5 ways you can start locally

How can you start locally to market your book? Here are a few suggestions:

1. Contact local media outlets to talk about the story behind your book.

Your hometown press often appreciates a good “local resident writes new book” story, especially the TV network affiliates with local talk shows. If you live in a major market, you aren’t likely to get daily newspaper or TV talk show coverage, but don’t overlook neighborhood/community weekly newspapers and regional bloggers covering a subset of the city.

Make sure you contact the right individual at each outlet. See point 3, “Start local,” in “How to build a killer book publicity media list.

Need help writing that “pitch” letter that gets you local media interviews? Get a fill-in-the-blanks template and actual pitch letter sample in Build Book Buzz Publicity Forms & Templates.

As with other book marketing activities, writing a book that is clearly high-quality will give you an edge over another local author who took the “I didn’t spend anything to write/edit/publish my book” route.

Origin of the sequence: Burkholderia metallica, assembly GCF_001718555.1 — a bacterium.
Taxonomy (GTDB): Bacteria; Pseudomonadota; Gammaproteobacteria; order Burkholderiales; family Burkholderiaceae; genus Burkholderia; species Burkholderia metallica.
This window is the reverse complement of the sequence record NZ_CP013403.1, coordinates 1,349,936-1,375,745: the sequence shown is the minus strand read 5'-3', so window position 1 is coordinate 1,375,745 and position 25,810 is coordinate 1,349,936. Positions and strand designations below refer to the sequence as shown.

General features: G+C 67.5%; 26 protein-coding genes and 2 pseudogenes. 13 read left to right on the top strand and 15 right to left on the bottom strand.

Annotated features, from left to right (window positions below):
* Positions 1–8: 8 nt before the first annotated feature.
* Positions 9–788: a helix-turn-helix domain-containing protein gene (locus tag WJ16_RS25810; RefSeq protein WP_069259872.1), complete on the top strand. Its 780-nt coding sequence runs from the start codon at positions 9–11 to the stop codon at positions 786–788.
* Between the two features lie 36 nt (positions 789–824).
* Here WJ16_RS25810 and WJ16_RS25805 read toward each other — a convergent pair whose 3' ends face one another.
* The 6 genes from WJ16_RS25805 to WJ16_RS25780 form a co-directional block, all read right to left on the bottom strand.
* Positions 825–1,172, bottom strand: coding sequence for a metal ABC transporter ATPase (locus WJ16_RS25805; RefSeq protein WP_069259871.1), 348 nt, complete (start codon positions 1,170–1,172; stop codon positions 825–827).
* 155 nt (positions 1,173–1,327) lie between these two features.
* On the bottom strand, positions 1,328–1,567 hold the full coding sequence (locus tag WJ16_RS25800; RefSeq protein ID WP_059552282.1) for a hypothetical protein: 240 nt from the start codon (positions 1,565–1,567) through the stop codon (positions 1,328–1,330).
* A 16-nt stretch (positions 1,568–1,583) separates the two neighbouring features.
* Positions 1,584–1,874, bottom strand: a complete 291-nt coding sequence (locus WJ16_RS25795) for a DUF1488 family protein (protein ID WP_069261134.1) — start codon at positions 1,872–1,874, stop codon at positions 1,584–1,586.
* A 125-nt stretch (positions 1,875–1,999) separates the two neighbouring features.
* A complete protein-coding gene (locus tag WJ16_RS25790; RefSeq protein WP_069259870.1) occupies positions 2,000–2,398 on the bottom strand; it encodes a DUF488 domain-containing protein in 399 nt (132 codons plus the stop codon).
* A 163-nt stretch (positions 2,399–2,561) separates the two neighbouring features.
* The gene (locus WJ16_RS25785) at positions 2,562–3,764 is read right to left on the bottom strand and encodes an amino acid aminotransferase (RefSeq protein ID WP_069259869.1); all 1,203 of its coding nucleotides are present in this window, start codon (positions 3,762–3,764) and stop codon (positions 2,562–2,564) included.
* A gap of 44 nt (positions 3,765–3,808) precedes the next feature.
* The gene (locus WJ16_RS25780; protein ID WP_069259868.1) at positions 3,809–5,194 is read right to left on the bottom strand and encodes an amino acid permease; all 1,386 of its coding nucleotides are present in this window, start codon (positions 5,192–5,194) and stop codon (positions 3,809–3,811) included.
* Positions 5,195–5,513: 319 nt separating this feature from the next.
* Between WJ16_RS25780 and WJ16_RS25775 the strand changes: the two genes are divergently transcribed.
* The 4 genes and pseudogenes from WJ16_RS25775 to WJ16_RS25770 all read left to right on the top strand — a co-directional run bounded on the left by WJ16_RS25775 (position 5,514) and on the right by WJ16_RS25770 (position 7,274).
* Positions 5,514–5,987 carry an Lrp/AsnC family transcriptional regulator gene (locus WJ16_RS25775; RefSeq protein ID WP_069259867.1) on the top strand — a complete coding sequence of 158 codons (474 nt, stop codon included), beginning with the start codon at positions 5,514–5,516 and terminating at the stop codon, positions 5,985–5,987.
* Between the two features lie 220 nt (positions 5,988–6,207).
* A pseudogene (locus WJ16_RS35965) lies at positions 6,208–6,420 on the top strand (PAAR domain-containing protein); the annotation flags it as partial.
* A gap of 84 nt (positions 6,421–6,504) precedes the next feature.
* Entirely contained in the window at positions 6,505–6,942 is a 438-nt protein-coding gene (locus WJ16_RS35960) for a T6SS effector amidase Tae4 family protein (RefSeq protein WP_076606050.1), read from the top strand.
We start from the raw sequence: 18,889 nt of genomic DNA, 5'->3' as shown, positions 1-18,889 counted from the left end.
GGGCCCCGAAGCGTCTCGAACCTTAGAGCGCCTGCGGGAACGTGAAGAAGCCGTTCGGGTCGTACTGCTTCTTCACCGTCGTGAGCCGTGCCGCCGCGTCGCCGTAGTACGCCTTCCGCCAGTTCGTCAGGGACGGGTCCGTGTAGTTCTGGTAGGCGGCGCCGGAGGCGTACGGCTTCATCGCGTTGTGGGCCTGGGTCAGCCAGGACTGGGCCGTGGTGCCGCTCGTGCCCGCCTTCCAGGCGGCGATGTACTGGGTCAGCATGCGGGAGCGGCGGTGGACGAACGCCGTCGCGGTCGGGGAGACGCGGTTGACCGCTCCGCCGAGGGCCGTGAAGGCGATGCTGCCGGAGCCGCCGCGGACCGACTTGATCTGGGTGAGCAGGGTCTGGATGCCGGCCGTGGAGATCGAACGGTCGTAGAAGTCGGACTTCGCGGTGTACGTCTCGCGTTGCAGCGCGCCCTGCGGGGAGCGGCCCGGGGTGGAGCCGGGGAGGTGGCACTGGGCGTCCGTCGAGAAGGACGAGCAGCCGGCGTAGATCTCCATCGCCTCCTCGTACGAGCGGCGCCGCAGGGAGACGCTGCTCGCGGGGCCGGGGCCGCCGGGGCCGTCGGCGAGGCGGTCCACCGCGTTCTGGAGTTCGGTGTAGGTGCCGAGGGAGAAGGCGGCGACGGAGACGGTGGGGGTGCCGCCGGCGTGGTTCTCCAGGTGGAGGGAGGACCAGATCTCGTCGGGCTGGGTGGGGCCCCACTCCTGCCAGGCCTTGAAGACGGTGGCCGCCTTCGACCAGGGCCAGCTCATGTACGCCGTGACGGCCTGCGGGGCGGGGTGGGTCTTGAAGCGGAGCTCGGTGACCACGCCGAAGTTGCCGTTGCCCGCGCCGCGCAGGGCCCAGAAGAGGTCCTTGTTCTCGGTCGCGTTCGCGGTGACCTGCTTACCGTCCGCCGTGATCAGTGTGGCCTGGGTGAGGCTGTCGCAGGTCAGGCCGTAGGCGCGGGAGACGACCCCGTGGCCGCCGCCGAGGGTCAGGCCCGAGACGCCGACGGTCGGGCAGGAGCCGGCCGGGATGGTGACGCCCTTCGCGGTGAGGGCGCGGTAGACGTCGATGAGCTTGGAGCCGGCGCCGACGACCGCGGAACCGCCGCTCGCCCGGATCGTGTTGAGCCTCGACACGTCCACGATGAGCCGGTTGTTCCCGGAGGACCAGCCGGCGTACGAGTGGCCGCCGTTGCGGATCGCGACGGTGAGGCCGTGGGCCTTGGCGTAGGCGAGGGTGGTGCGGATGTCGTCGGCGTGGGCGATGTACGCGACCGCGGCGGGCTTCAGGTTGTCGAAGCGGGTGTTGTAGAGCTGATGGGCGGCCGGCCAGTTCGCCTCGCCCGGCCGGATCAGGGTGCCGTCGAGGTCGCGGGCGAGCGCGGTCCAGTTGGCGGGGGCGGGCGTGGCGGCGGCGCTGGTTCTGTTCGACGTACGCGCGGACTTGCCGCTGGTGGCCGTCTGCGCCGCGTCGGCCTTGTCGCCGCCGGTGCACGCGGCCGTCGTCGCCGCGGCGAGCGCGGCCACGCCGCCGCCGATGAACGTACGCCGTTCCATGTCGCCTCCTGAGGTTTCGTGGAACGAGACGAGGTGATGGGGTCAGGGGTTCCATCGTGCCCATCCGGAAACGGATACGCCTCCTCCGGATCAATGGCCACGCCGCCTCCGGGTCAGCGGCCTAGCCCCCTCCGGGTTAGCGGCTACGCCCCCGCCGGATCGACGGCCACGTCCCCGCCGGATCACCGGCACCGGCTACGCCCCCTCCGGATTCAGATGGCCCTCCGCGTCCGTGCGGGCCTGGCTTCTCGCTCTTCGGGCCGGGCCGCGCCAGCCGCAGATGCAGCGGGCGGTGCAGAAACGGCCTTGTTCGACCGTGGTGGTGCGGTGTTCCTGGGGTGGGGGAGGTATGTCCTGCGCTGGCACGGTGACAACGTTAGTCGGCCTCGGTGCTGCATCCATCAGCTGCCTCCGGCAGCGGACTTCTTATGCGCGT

2. Host a presentation and book signing at a venue with a connection to your book’s topic.

Marketing is so much easier when you go to your audience instead of trying to bring them to you. Bookstores are one place to do that, but another equally good (if not better!) option is a venue with a direct connection to your book’s content.

Marketing is so much easier when you go to your audience instead of trying to bring them to you.Click to tweet

Where might that be? Options might seem more obvious for nonfiction titles. For example: